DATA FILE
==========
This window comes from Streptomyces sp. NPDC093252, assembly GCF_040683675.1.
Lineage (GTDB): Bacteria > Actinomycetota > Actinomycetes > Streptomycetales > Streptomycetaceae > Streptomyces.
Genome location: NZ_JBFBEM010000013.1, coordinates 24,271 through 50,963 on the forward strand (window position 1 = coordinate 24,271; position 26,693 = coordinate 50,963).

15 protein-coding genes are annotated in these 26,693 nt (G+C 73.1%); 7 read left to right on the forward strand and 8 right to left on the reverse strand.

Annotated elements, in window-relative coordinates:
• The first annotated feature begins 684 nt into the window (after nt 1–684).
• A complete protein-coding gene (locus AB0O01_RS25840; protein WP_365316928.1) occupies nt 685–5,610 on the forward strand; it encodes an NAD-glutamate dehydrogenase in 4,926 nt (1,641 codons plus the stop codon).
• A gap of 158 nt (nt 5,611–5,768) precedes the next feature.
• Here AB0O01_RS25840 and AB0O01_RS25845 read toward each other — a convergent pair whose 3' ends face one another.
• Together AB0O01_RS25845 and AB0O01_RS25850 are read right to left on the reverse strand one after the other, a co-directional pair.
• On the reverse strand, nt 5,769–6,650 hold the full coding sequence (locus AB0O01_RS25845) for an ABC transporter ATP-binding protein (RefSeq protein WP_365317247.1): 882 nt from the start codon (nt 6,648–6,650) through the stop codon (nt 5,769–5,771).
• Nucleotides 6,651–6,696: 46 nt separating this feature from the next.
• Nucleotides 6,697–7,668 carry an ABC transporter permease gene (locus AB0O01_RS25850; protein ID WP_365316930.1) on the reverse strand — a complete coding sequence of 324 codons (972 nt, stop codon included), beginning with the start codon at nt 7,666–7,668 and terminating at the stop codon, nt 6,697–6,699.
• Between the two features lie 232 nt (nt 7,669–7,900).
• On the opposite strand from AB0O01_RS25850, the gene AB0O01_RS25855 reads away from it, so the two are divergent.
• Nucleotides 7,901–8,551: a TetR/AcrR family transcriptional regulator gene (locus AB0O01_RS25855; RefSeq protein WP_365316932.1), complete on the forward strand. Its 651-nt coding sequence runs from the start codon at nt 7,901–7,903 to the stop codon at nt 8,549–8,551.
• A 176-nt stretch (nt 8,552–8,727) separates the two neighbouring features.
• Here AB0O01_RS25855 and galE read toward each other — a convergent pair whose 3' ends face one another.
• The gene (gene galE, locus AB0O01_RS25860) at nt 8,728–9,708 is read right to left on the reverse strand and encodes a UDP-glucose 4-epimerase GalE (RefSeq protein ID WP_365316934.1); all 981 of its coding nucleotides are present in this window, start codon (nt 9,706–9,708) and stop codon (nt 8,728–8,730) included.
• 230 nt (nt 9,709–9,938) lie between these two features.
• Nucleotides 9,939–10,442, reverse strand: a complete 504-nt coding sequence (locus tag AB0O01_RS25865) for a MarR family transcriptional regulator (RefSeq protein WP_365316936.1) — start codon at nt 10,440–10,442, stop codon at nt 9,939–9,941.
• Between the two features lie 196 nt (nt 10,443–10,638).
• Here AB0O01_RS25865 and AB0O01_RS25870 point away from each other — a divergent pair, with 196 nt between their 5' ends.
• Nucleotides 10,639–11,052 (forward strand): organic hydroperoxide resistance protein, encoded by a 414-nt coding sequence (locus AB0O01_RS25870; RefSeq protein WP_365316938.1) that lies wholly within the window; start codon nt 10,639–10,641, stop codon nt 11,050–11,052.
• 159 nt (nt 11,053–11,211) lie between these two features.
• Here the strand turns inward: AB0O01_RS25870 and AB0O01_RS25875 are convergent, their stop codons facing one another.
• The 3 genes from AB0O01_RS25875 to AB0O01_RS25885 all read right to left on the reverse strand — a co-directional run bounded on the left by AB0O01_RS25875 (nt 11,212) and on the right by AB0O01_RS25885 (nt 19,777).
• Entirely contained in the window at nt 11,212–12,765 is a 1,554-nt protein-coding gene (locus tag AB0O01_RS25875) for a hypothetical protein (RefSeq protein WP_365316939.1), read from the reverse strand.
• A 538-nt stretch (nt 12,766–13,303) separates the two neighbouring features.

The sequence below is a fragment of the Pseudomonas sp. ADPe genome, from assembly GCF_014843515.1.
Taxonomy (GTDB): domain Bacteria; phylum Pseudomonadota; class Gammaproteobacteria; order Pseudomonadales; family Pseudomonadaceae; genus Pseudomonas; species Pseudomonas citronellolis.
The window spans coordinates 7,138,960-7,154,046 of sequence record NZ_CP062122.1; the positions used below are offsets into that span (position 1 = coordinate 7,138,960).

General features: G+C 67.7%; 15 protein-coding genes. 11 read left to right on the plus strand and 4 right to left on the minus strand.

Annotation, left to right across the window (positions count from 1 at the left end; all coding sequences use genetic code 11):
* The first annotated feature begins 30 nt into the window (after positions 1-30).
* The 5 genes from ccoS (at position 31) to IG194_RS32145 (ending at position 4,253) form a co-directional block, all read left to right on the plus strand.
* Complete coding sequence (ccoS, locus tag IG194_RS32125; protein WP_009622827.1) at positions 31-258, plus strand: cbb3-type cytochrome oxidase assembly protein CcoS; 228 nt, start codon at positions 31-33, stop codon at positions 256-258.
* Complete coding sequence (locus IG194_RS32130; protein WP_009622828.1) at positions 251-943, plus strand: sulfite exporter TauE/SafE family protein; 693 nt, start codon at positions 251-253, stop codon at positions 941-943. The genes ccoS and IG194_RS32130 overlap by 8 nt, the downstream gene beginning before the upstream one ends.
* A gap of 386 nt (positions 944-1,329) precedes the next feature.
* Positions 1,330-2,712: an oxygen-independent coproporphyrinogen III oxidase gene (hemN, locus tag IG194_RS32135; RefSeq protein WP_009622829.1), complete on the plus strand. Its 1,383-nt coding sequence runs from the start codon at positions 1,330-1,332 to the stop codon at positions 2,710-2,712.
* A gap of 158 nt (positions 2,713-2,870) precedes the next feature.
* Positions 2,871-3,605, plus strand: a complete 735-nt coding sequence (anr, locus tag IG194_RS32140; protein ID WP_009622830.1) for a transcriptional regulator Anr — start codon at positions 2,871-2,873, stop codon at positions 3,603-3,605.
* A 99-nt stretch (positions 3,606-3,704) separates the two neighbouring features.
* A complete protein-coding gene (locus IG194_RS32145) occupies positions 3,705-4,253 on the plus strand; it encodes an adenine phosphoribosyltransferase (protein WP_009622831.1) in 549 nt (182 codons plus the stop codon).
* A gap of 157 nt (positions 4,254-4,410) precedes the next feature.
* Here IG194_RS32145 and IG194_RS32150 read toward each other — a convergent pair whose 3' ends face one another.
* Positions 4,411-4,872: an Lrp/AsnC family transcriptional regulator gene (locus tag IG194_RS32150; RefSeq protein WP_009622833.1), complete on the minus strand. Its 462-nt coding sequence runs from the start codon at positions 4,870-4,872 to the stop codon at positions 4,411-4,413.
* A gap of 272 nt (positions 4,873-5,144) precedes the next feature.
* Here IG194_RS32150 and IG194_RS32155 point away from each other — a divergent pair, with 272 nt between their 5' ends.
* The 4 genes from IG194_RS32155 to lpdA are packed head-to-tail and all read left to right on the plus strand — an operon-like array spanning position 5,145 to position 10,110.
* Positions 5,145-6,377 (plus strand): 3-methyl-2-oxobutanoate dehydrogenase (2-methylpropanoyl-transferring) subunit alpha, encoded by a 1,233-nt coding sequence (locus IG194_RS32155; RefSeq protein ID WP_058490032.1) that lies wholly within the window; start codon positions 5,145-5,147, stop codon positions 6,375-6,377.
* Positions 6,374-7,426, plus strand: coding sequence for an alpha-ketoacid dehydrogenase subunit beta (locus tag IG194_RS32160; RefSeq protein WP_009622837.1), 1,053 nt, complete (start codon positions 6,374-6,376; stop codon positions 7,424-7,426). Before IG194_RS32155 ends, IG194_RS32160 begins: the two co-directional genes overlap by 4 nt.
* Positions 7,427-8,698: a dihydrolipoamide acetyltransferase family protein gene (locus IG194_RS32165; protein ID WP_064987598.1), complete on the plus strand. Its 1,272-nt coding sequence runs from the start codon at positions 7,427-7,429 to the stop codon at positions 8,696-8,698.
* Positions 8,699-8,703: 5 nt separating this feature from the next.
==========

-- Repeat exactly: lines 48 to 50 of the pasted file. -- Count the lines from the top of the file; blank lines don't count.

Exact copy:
* A gap of 272 nt (positions 4,873-5,144) precedes the next feature.
* Here IG194_RS32150 and IG194_RS32155 point away from each other — a divergent pair, with 272 nt between their 5' ends.
* The 4 genes from IG194_RS32155 to lpdA are packed head-to-tail and all read left to right on the plus strand — an operon-like array spanning position 5,145 to position 10,110.